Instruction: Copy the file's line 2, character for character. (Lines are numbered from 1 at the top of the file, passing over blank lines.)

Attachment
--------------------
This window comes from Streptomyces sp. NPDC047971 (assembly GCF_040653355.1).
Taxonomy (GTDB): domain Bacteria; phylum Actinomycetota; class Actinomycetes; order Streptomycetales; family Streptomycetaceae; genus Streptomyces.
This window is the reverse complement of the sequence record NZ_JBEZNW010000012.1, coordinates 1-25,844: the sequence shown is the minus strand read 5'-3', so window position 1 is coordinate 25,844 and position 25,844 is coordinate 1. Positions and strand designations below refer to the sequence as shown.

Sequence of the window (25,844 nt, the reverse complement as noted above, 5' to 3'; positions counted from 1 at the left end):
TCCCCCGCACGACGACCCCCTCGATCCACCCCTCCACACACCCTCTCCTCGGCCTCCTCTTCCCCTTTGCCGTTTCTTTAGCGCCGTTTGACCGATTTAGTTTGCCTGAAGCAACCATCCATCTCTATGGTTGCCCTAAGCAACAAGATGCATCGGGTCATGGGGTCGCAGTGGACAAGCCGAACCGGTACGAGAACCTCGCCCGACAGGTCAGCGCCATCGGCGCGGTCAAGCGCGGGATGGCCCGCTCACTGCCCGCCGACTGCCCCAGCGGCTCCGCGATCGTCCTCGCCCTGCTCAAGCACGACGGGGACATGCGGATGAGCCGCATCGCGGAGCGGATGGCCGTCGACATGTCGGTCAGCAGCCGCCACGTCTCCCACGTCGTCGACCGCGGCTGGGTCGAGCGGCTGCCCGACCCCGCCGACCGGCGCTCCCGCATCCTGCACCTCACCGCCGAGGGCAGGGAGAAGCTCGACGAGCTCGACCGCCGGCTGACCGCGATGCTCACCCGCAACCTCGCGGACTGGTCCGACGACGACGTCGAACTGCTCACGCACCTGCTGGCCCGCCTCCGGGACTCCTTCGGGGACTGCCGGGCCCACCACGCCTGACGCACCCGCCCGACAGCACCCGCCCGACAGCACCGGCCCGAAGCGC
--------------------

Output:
Taxonomy (GTDB): domain Bacteria; phylum Actinomycetota; class Actinomycetes; order Streptomycetales; family Streptomycetaceae; genus Streptomyces.